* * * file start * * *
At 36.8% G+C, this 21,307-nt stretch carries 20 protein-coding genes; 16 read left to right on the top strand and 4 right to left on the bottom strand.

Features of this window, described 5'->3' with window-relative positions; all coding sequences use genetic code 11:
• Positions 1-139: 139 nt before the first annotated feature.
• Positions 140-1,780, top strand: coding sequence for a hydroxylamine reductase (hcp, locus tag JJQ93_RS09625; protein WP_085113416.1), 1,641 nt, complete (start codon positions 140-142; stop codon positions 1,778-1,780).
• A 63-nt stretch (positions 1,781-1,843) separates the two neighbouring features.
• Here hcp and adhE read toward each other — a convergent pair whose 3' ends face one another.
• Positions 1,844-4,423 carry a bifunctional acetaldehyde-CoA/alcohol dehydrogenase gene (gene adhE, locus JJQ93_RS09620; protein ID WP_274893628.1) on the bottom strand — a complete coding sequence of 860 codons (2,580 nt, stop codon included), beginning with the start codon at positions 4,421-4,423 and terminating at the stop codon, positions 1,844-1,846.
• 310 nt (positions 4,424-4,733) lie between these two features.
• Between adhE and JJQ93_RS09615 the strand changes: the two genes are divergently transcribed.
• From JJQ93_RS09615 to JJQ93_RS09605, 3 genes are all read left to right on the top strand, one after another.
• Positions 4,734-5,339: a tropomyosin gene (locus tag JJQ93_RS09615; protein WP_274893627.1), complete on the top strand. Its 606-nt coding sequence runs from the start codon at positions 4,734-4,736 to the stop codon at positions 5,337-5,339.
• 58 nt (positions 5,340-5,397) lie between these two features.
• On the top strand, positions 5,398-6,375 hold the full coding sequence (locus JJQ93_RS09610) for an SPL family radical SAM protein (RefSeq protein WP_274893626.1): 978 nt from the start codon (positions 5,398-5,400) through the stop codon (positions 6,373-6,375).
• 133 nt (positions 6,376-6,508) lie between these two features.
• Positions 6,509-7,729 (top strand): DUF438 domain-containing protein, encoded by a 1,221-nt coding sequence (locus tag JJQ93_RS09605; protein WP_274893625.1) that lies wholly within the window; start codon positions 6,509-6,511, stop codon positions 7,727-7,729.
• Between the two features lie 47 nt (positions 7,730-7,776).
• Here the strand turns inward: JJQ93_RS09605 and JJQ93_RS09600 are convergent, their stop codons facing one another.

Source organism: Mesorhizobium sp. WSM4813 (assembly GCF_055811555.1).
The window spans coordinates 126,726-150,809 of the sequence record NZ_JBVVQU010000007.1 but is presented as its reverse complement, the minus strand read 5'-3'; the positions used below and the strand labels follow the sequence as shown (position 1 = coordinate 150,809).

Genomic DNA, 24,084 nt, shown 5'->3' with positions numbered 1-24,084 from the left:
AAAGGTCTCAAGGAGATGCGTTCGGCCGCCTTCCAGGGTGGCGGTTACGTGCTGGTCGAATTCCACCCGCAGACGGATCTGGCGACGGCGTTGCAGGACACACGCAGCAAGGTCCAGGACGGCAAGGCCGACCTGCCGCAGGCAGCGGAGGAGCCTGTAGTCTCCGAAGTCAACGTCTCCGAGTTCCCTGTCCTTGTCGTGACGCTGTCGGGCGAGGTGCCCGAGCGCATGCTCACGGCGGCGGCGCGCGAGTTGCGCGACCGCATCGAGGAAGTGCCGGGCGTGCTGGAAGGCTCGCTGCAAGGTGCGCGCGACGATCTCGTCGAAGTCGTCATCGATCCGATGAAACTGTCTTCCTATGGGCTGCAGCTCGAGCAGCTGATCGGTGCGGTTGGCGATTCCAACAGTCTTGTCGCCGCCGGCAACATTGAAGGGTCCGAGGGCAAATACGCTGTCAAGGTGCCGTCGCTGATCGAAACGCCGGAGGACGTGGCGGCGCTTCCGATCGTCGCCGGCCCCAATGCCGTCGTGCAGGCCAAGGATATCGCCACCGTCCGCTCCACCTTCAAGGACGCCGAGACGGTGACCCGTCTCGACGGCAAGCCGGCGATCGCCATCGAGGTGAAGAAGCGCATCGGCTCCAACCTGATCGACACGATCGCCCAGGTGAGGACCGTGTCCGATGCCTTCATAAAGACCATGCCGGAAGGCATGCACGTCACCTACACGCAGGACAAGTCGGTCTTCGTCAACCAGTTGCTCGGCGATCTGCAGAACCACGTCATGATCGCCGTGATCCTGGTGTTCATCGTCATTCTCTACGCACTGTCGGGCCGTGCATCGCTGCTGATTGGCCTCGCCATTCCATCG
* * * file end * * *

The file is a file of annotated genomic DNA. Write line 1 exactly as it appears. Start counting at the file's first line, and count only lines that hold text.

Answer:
At 36.8% G+C, this 21,307-nt stretch carries 20 protein-coding genes; 16 read left to right on the top strand and 4 right to left on the bottom strand.